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Caffeine, moods, verbal reasoning, semantic processing and levels of processing: An investigation of state-dependent memory.

Nguyen-Van-Tam, Dominic P. and Smith, Andrew P. ORCID: 2022. Caffeine, moods, verbal reasoning, semantic processing and levels of processing: An investigation of state-dependent memory. World Journal of Pharmaceutical and Medical Research 11 (13) , pp. 2166-2190. 10.20959/wjpr202213-25780

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Background: The effects of caffeine on cognition have been widely studied, but there are still gaps in the literature, especially in the area of memory. The present study aimed to confirm the positive effects of caffeine on semantic processing and executive function. It also investigated whether caffeine consumption can lead to state-dependent learning. In addition, the study examined whether caffeine interacted with the level of the processing carried out at encoding and subsequently influenced delayed recall. Methods: Participants (N=98) completed two laboratory sessions on consecutive days. Separate groups either received caffeine or placebo on each day or had a different condition on each day. The caffeine dose was 4mg/kg and was carried out double-blind. Each day the participants rated their mood before and after the memory tests. On the first day, the memory tests investigated semantic processing, logical reasoning and immediate recall following different levels of processing. On the second day, delayed recall of the words shown in the levels of processing test was also examined. Results: Caffeine led to greater reported alertness, sociability and anxiety. The performance of the semantic processing and logical reasoning tasks was significantly better in the caffeine condition. Caffeine did not interact with the level of encoding and had no significant effect on immediate recall. The delayed recall was significantly worse in the caffeine condition. There was no evidence of state-dependent memory in this study. Conclusion: The results from this study confirm the effects of caffeine on mood, semantic processing, and executive function. There was no evidence that caffeine leads to state-dependent memory. Although the level of processing influenced immediate recall, caffeine did not modify this effect. The delayed recall was found to be impaired in the caffeine condition. These results extend our knowledge of caffeine and memory and show that semantic processing and logical reasoning tasks can be used as positive controls in future research on this topic.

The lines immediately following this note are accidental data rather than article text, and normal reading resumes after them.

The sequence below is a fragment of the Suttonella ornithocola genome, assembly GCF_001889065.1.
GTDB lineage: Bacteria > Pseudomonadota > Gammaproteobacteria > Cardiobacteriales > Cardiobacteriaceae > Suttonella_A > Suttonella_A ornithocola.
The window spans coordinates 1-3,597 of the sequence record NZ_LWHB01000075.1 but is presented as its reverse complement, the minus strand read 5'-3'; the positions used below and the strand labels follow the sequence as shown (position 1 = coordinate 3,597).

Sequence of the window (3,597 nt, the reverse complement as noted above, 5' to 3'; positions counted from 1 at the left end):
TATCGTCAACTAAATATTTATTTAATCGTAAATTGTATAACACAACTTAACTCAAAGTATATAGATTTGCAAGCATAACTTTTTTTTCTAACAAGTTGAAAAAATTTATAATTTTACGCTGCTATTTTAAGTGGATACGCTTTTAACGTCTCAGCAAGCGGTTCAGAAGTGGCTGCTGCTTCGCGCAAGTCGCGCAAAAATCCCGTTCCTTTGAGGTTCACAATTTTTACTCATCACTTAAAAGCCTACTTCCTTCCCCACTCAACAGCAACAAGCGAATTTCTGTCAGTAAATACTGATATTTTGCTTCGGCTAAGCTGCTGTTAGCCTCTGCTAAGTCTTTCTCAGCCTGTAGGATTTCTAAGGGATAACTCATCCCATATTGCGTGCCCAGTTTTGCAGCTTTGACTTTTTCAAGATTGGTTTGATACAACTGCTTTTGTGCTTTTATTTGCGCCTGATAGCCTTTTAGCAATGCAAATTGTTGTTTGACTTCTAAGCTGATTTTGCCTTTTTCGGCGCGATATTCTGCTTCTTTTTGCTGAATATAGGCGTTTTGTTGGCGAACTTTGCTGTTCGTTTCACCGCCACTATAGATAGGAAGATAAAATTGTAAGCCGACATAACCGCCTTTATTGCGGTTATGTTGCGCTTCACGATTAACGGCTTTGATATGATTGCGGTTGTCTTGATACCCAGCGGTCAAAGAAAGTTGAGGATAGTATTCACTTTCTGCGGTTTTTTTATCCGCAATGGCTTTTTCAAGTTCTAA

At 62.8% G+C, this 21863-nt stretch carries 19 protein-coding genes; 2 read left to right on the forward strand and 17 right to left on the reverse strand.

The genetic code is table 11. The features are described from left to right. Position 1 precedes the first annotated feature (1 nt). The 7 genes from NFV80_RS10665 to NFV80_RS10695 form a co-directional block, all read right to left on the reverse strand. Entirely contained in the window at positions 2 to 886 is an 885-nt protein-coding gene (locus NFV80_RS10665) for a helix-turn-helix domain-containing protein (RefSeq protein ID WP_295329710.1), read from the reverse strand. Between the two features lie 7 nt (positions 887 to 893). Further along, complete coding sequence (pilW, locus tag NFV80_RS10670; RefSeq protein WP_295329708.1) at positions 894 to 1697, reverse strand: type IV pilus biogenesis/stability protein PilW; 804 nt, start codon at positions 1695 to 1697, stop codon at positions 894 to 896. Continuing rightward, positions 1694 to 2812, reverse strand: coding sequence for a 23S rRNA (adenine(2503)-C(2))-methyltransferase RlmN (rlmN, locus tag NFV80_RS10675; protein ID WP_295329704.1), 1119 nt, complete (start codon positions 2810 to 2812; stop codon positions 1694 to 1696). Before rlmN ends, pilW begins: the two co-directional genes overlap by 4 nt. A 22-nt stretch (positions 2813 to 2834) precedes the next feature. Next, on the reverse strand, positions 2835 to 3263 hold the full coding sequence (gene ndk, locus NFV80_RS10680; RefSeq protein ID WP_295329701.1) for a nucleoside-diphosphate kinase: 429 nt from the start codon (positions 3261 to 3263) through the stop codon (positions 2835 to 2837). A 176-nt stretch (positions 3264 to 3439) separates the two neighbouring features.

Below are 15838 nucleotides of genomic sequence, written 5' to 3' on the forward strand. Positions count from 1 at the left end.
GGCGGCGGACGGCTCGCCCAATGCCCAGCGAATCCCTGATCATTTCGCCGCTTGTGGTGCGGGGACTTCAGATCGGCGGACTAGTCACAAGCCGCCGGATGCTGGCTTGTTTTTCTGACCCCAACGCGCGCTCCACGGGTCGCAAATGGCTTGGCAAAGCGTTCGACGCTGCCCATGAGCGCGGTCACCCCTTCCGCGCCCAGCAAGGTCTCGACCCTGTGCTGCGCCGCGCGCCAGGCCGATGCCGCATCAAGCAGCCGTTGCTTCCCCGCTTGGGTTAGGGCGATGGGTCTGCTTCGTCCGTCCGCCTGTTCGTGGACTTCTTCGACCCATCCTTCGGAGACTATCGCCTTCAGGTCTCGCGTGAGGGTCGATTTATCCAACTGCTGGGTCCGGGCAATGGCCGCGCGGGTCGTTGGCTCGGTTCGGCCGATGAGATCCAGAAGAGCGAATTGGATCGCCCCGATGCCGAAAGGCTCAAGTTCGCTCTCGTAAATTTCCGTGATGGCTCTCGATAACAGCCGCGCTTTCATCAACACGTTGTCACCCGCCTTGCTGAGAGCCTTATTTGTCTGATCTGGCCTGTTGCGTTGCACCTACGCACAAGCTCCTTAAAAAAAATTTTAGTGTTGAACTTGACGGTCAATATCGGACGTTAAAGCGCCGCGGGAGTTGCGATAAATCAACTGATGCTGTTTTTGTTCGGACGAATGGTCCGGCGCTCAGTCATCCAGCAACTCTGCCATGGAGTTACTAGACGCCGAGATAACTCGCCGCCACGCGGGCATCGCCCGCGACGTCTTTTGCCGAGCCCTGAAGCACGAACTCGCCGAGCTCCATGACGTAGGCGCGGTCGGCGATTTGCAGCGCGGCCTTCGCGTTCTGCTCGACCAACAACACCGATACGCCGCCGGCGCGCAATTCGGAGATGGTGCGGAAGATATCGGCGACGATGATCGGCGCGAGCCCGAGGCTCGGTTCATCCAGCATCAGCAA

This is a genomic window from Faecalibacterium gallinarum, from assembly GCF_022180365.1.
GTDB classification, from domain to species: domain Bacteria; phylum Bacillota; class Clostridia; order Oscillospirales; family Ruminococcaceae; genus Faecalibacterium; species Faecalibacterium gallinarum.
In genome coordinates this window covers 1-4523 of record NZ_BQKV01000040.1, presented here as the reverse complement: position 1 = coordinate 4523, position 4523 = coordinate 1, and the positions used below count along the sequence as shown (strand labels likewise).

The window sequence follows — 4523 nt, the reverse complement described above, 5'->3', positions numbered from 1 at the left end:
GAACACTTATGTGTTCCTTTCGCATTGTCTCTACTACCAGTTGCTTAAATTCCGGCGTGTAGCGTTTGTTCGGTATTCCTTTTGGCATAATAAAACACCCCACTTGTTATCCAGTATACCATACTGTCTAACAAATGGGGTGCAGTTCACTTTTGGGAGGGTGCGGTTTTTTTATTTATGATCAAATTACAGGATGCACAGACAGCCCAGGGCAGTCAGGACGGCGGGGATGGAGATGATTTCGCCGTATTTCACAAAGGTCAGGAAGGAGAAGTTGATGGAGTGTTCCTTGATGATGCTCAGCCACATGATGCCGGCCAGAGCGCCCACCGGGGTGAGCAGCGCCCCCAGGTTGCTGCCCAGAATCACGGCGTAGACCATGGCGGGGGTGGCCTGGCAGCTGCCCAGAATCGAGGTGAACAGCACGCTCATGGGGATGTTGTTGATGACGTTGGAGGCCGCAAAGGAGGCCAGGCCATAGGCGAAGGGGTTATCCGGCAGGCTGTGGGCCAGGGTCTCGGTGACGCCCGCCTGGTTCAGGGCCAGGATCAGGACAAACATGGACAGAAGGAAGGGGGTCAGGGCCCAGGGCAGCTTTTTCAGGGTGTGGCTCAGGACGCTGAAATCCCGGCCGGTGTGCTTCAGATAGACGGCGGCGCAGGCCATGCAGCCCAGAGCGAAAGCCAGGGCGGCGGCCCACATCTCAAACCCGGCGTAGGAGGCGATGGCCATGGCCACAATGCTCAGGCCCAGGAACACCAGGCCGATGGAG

Item Type: Article
Date Type: Publication
Status: Published
Schools: Psychology
Subjects: B Philosophy. Psychology. Religion > BF Psychology
ISSN: 2277-7105
Funders: ESRC
Date of First Compliant Deposit: 6 October 2022
Date of Acceptance: 30 September 2022
Last Modified: 11 Nov 2022 09:08

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